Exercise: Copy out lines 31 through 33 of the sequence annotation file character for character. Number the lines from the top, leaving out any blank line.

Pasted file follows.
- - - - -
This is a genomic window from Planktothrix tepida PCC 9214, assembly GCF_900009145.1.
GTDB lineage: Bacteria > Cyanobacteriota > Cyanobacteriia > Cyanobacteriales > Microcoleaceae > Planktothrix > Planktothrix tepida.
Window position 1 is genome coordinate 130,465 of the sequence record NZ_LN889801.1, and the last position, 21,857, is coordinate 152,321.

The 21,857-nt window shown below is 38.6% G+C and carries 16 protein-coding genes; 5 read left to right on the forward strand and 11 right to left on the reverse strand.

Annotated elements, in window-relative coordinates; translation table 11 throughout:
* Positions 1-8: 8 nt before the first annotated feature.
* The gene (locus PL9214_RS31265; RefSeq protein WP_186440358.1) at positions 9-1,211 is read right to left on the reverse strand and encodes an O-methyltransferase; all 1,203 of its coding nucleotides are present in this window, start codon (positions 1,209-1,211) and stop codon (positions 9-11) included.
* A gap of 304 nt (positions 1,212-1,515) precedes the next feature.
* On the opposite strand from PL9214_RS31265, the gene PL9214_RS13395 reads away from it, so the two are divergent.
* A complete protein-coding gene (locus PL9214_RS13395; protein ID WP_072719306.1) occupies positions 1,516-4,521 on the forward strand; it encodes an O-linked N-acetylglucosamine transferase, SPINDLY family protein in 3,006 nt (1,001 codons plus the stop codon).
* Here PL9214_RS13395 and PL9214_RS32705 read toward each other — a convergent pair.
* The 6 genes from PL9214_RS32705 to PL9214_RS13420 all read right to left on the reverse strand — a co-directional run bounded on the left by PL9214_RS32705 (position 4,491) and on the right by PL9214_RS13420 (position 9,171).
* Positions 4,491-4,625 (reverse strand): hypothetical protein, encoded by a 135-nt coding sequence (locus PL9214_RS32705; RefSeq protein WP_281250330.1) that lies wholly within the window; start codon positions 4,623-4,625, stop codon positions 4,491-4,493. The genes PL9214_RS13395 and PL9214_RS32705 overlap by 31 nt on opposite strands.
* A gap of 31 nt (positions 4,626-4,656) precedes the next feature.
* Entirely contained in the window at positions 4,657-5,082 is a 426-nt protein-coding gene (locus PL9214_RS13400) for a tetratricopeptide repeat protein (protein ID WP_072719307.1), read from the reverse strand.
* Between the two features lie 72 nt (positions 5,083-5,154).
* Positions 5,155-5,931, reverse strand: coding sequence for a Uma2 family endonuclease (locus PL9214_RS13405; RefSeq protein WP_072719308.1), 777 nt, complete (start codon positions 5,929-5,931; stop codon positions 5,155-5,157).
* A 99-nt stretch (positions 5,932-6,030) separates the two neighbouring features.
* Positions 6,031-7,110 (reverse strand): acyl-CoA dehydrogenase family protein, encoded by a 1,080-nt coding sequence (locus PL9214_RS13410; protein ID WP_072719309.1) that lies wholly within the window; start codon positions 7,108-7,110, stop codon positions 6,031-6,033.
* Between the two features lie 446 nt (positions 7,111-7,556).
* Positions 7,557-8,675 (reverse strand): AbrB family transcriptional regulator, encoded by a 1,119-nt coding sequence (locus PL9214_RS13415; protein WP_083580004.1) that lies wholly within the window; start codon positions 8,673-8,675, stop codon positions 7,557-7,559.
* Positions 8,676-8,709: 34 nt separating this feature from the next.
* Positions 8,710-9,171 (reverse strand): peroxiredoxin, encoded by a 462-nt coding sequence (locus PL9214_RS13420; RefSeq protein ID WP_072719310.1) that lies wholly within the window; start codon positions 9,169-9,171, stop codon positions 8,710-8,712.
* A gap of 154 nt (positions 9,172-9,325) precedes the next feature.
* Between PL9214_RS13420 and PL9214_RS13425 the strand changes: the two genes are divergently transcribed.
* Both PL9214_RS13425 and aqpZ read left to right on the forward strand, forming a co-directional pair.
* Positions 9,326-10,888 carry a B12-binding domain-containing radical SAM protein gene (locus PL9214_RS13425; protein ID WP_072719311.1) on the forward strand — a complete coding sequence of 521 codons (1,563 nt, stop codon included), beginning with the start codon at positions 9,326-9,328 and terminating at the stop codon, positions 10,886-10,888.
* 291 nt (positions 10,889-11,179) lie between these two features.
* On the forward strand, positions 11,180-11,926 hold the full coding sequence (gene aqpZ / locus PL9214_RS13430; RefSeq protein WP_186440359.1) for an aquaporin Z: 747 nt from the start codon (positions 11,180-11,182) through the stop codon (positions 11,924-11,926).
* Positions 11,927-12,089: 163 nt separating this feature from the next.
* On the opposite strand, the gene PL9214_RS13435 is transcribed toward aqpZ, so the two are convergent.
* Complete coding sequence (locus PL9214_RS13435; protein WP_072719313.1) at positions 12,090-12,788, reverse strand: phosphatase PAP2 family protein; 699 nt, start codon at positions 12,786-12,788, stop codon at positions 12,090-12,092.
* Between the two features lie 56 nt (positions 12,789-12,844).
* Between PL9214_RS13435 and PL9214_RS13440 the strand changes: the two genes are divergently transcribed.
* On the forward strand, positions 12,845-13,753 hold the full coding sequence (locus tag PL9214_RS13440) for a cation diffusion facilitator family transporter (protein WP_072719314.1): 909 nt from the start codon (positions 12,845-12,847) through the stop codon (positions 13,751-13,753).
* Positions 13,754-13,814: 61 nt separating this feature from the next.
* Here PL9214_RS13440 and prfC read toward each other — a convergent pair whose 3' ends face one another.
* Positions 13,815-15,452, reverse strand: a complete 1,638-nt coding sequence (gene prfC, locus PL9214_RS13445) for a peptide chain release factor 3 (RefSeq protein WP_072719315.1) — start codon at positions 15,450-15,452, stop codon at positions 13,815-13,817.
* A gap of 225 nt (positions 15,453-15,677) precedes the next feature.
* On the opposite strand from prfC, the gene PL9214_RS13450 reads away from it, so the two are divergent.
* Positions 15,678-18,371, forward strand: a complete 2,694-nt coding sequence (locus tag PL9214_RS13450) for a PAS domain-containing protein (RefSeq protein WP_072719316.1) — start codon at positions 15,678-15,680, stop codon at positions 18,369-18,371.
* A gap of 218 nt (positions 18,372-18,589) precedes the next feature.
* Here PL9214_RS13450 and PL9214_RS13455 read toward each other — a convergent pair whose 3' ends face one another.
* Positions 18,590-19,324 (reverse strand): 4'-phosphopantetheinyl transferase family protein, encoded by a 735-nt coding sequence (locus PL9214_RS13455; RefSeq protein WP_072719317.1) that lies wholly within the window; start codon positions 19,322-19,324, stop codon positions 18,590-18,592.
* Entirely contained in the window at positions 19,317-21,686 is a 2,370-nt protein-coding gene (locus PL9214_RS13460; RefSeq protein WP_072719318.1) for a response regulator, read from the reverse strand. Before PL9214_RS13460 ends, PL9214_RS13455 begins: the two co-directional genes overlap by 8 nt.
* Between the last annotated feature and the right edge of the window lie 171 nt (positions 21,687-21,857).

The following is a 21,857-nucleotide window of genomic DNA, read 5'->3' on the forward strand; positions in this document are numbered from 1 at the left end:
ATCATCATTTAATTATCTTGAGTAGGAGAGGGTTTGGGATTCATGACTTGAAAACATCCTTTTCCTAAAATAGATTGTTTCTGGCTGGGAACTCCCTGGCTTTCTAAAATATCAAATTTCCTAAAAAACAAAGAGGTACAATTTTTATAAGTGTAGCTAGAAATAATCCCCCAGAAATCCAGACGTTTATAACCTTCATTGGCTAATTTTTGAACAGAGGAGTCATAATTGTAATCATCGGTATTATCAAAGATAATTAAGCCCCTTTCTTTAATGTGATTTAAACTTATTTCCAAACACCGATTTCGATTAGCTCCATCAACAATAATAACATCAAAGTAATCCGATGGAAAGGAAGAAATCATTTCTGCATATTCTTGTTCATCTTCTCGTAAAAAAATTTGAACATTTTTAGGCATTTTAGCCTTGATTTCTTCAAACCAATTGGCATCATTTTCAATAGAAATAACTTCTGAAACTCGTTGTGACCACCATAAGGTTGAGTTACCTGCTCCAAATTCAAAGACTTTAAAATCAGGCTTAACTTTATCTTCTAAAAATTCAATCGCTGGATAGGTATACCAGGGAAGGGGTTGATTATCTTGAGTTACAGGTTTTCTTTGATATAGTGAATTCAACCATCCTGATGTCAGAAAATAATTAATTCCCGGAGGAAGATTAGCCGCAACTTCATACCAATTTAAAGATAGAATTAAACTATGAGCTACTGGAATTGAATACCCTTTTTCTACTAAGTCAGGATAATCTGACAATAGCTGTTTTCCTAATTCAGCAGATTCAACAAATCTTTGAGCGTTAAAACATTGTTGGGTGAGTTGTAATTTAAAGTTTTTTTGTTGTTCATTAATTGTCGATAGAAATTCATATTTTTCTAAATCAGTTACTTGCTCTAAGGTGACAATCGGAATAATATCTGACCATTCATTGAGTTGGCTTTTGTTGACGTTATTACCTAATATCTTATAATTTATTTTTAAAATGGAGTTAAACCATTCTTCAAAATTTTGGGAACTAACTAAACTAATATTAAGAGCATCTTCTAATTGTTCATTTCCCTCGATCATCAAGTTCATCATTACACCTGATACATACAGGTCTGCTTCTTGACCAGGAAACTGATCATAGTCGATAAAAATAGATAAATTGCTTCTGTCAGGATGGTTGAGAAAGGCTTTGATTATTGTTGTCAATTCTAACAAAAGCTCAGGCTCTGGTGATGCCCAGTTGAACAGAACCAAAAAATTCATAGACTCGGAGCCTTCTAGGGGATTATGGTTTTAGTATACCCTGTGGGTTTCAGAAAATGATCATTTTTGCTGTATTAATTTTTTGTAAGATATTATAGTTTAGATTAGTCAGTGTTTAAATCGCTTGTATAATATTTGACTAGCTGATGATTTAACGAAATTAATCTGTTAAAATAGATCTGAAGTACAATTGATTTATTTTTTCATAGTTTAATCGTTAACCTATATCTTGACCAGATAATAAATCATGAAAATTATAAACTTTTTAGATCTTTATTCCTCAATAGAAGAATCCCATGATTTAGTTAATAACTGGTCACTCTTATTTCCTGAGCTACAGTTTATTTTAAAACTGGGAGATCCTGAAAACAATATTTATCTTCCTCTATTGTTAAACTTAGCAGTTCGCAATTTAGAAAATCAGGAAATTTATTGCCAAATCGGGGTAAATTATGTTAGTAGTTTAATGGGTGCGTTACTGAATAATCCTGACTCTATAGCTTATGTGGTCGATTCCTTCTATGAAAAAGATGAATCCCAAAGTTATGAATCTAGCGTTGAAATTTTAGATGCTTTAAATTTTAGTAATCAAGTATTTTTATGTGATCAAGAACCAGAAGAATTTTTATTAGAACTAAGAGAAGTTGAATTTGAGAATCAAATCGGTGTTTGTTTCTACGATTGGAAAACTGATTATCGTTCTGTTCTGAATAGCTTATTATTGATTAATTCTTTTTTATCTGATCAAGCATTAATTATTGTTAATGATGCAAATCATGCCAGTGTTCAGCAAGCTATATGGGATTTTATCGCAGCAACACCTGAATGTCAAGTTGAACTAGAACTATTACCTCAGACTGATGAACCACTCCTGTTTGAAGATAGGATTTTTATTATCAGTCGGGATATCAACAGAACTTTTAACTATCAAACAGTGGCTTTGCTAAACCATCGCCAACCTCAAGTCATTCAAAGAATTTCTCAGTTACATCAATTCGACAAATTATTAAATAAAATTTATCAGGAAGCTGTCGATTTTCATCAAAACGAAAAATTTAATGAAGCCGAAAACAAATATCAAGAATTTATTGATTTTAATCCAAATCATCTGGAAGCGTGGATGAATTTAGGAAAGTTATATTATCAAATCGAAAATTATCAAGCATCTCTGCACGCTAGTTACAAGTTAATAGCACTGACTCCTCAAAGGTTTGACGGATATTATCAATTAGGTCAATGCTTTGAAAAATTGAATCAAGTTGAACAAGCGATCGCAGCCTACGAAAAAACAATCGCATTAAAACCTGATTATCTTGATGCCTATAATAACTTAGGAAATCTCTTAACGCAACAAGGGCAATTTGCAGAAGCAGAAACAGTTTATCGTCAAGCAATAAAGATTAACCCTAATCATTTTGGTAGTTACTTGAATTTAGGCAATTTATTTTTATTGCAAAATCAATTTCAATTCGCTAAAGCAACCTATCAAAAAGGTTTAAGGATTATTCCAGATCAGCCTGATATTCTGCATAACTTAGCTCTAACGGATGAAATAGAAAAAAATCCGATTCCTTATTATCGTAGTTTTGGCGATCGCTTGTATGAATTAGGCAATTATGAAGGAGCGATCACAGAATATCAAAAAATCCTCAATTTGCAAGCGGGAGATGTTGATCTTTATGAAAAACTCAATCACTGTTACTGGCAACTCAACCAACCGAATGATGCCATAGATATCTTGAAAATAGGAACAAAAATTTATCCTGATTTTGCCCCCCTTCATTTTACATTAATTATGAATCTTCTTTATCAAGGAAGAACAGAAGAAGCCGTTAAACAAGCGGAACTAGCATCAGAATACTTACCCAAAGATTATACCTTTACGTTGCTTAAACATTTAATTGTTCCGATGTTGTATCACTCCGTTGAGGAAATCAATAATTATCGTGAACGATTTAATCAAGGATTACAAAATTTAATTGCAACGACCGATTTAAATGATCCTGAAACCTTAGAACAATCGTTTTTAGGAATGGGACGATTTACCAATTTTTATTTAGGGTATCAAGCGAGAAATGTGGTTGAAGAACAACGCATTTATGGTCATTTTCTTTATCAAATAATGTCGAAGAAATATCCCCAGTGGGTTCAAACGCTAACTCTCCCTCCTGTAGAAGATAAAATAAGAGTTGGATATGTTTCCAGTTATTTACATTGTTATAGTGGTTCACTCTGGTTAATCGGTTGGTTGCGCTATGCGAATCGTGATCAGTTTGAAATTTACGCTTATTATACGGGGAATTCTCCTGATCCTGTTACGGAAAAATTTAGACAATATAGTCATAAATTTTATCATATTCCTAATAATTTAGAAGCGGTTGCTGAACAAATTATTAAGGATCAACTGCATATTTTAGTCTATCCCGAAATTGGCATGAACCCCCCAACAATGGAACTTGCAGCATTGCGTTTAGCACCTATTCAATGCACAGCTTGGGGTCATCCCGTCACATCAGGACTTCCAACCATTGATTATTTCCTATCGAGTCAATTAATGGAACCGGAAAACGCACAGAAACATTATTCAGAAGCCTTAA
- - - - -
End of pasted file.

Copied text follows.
* On the opposite strand, the gene PL9214_RS13435 is transcribed toward aqpZ, so the two are convergent.
* Complete coding sequence (locus PL9214_RS13435; protein WP_072719313.1) at positions 12,090-12,788, reverse strand: phosphatase PAP2 family protein; 699 nt, start codon at positions 12,786-12,788, stop codon at positions 12,090-12,092.
* Between the two features lie 56 nt (positions 12,789-12,844).